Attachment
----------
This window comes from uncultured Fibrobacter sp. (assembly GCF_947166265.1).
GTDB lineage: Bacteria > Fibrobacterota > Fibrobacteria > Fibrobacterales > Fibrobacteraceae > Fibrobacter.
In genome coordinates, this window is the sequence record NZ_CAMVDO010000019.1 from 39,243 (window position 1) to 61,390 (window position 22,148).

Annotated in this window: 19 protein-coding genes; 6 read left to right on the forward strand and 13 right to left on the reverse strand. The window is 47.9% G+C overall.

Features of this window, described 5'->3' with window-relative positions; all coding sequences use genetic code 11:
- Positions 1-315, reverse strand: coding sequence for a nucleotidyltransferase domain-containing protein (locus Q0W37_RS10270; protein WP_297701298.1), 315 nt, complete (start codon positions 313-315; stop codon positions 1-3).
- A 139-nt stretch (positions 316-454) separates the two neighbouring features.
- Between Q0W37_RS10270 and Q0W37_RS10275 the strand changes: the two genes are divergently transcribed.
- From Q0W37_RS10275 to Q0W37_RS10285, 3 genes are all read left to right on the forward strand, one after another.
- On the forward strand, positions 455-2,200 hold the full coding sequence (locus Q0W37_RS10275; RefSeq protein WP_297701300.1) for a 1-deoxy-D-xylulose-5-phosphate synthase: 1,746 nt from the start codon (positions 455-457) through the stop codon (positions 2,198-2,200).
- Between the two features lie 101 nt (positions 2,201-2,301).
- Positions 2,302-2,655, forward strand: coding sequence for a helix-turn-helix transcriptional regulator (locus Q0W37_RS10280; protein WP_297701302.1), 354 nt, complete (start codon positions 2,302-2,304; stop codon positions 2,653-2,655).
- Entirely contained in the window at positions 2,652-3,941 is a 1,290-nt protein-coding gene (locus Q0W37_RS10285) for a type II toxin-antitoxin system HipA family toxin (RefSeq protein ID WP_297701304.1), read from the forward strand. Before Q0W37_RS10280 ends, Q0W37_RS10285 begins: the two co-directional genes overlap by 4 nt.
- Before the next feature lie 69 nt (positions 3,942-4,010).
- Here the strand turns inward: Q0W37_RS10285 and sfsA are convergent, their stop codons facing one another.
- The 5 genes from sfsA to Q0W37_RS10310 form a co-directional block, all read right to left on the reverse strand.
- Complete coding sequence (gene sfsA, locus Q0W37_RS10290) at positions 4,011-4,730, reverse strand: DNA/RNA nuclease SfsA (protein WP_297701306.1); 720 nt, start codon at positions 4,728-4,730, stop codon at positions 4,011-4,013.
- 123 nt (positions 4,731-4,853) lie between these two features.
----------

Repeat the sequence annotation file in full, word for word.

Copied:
This window comes from uncultured Fibrobacter sp. (assembly GCF_947166265.1).
GTDB lineage: Bacteria > Fibrobacterota > Fibrobacteria > Fibrobacterales > Fibrobacteraceae > Fibrobacter.
In genome coordinates, this window is the sequence record NZ_CAMVDO010000019.1 from 39,243 (window position 1) to 61,390 (window position 22,148).

Annotated in this window: 19 protein-coding genes; 6 read left to right on the forward strand and 13 right to left on the reverse strand. The window is 47.9% G+C overall.

Features of this window, described 5'->3' with window-relative positions; all coding sequences use genetic code 11:
- Positions 1-315, reverse strand: coding sequence for a nucleotidyltransferase domain-containing protein (locus Q0W37_RS10270; protein WP_297701298.1), 315 nt, complete (start codon positions 313-315; stop codon positions 1-3).
- A 139-nt stretch (positions 316-454) separates the two neighbouring features.
- Between Q0W37_RS10270 and Q0W37_RS10275 the strand changes: the two genes are divergently transcribed.
- From Q0W37_RS10275 to Q0W37_RS10285, 3 genes are all read left to right on the forward strand, one after another.
- On the forward strand, positions 455-2,200 hold the full coding sequence (locus Q0W37_RS10275; RefSeq protein WP_297701300.1) for a 1-deoxy-D-xylulose-5-phosphate synthase: 1,746 nt from the start codon (positions 455-457) through the stop codon (positions 2,198-2,200).
- Between the two features lie 101 nt (positions 2,201-2,301).
- Positions 2,302-2,655, forward strand: coding sequence for a helix-turn-helix transcriptional regulator (locus Q0W37_RS10280; protein WP_297701302.1), 354 nt, complete (start codon positions 2,302-2,304; stop codon positions 2,653-2,655).
- Entirely contained in the window at positions 2,652-3,941 is a 1,290-nt protein-coding gene (locus Q0W37_RS10285) for a type II toxin-antitoxin system HipA family toxin (RefSeq protein ID WP_297701304.1), read from the forward strand. Before Q0W37_RS10280 ends, Q0W37_RS10285 begins: the two co-directional genes overlap by 4 nt.
- Before the next feature lie 69 nt (positions 3,942-4,010).
- Here the strand turns inward: Q0W37_RS10285 and sfsA are convergent, their stop codons facing one another.
- The 5 genes from sfsA to Q0W37_RS10310 form a co-directional block, all read right to left on the reverse strand.
- Complete coding sequence (gene sfsA, locus Q0W37_RS10290) at positions 4,011-4,730, reverse strand: DNA/RNA nuclease SfsA (protein WP_297701306.1); 720 nt, start codon at positions 4,728-4,730, stop codon at positions 4,011-4,013.
- 123 nt (positions 4,731-4,853) lie between these two features.